In August of 2005 we started the remodel. Probably will get done by this Christmas We're just about to get to the fun stuff, the built in book cases and cabinets and entertainment center.
We've been taking pictures of the progress. There's close to 600 pictures up on my website now. It may be a bit slow, sorry.
My dad and I have done most of the work. My mom, sister, and brother-in-law have all pitched it. And we did hire a few contractors for the roof and framing the walls. And for placing the concrete. Mostly though it's been me and dad, and mainly dad, since he's retired now and I work 40+ hours a week.
Here's how the house looked:
And here's what it looks like so far:
Although we've since ripped out the old porch and placed the new porch. Can't find a overall picture since then though.
We're mainly remodeling the front of the house.
The idea was to enclose the side porch, extend the roof over the driveway to make a two car carport, extend the roof over the front porch, make the front porch a little deeper (extend it towards the street a bit), extend the front wall of the house two feet towards the street, and add a 10x10 music room onto the porch.
But the zoning board said no, because of a neighbor that didn't understand that "brick veneer" is the proper term for brick, and though we were going to use some sort of brick equvilant to walmart furniture.
We were allowed to extend the roof out over the driveway, but only 200 square feet worth or a portecache. We wanted 400 square foot. We were not allowed to bring the front of the house out two feet, even though we surveyed the lot and proved that we were two feet further from the street than our neighbors on either side. We were not allowed to add the music room, because we didn't own a grand piano (seriously!) and their immediate neighbor to the north complained that it would block his wind, even though the wind is predominately from the north. We were not allowed to extend the front porch towards the street. We were granted a variance to "allow" the front porch to stay where it was, because when it was built, in 1920, it was three feet from the property line, and now porches and everything else has to be 5 or more feet off. Oh, and we were given a variance to rebuild the existing north wall of the house that is also three feet from the line. They did want us to move it two foot south! And we were allowed to move the front door to the north so that it lines up with the entrance to the dining room, even though the veneer neighbor complained that it would "ruin the character of the neighborhood!"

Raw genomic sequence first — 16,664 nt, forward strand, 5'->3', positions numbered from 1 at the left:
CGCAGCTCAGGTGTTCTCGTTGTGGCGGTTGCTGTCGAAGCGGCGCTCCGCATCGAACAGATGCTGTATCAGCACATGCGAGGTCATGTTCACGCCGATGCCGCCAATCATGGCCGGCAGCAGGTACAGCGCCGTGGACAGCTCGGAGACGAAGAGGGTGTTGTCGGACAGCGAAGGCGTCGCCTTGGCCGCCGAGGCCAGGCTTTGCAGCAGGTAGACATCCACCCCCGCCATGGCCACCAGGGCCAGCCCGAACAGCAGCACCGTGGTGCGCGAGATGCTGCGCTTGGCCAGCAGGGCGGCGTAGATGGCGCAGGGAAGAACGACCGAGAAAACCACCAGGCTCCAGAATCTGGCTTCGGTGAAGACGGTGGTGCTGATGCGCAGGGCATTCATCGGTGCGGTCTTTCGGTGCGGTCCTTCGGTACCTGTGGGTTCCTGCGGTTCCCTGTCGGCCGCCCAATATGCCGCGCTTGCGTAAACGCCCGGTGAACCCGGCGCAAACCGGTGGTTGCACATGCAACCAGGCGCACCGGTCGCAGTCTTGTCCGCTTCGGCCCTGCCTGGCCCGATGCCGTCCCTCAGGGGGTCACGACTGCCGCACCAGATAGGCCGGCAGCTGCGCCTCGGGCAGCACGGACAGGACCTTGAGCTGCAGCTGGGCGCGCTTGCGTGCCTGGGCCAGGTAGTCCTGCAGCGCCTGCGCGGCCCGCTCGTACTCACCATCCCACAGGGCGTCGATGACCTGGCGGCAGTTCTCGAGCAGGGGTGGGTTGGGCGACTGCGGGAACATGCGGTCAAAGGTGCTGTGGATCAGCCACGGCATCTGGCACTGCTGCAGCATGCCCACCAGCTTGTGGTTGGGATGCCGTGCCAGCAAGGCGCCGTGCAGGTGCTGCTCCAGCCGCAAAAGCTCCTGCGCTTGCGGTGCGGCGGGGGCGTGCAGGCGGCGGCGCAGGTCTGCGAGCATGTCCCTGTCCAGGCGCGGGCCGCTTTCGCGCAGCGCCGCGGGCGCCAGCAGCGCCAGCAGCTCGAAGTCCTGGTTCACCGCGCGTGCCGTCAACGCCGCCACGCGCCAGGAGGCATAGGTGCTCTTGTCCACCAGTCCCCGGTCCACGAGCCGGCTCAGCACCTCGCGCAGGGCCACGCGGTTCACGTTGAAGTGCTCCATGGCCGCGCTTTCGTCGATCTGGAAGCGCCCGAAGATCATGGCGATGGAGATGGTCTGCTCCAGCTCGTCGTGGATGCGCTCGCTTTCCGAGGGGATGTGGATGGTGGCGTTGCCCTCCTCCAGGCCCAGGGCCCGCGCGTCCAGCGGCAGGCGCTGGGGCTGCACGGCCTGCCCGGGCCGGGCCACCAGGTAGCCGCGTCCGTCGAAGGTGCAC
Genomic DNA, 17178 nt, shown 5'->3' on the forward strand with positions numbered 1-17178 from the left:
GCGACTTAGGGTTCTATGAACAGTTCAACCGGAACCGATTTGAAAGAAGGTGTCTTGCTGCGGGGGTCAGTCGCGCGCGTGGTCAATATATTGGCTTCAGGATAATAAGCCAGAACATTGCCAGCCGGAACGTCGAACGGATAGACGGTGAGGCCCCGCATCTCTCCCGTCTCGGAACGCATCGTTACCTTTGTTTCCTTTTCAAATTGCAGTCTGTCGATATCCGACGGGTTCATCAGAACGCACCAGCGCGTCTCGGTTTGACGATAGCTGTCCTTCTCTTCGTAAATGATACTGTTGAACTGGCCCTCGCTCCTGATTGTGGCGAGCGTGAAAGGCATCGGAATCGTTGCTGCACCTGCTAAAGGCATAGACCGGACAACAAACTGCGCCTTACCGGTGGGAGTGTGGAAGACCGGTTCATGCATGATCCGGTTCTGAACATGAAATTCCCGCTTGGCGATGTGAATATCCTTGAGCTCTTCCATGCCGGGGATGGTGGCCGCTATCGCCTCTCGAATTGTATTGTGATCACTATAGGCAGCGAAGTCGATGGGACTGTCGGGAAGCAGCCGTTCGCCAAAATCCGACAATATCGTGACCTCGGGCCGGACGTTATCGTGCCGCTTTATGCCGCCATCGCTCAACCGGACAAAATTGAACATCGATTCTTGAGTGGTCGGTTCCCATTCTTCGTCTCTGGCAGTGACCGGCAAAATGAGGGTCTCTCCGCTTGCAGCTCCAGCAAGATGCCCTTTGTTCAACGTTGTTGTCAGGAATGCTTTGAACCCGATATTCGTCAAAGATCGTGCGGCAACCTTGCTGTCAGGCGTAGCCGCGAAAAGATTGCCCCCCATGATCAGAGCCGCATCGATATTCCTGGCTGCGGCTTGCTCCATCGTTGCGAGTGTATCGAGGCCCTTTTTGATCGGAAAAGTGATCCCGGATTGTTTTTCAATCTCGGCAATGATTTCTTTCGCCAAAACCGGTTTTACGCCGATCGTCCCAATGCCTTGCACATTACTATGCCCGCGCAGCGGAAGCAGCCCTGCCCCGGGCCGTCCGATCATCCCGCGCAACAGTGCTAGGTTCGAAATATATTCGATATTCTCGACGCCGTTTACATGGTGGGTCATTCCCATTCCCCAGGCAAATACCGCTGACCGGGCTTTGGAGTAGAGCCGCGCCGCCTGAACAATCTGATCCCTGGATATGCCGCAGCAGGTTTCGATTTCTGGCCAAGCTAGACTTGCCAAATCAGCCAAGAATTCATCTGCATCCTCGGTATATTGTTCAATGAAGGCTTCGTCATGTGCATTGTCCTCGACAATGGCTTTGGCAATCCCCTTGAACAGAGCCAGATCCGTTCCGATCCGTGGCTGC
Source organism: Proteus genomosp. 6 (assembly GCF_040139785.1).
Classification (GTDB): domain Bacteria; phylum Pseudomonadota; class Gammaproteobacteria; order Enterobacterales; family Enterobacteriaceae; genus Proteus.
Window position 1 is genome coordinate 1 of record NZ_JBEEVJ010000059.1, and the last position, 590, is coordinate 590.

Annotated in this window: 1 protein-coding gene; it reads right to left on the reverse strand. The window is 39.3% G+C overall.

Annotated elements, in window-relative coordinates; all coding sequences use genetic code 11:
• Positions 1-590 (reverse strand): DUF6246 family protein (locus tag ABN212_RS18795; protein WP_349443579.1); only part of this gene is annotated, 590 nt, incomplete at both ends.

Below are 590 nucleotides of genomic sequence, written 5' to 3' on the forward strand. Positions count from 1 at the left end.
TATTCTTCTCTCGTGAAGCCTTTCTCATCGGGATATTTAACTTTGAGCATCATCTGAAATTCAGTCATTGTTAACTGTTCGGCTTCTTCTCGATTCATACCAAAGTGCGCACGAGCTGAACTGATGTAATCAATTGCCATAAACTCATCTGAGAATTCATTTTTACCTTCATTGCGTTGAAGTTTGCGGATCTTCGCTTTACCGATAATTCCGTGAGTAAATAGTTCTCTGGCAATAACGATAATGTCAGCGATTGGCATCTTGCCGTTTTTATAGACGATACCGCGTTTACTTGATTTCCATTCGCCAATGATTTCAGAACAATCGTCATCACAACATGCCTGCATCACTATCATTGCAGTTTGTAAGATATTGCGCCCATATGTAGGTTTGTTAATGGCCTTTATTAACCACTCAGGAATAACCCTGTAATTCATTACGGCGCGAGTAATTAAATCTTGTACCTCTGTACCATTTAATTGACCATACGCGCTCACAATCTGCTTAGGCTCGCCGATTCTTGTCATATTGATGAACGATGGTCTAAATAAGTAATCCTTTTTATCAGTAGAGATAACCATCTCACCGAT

First thing we did was put up some six inch pipe to become the supports for the roof and the portecache.
Then we welded up wide flange beams to the top over the car port area. They're what the roof is supported on on that side, and what holds up the floor of the attic there.
Then we went up, doing all the metal work structure on that side up to the new roof line. We were building the new roof about 5 feet above the existing roof so that we got some more room in the new attic and so that we were always dry.
Then we built the new roof. It was tricky getting the interface of the new roof to the old roof right. Lots of drawing and making of models and such. I think we waaaay over thought it.
Then we put shingles on the new roof, and ripped off shingles from the old roof we were keeping and re-shingled them.
Then we demo'd the old roof that was under the new roof.
Then we demo'd the living room. We thought about keeping the front wall, but decided to build a new one since we were moving a door, and the windows, and the fireplace, so it was mostly going to all be re-done anyway.
Once the walls were up we could install the ceiling joists. We used salvaged 2x12s. Doubled up and bolted and nailed together. They had to span from the existing interior wall to the new wall and then across the front porch to rest on the beams out there, for a total of 24 feet. We used a lot of 2x12s. But we wanted to be able to store woodworking machines in the attic if we needed to, and maybe even work up there, so we built it hell for stout. We used up all our salvaged 2x12s and ended up having to buy 8 or so.
We also took the opportunity to raise the ceiling in the dining room. It was sagging pretty bad and needed to be raised up about 6 inches. From inside the room you couldn't tell, but from the attic you sure could. The house is 80+ years old, and they used 2x4s for the ceiling joists, so it's not suprising that it sagged, it more suprising that it didn't sag more!
More to come later tonight! (maybe tomorrow)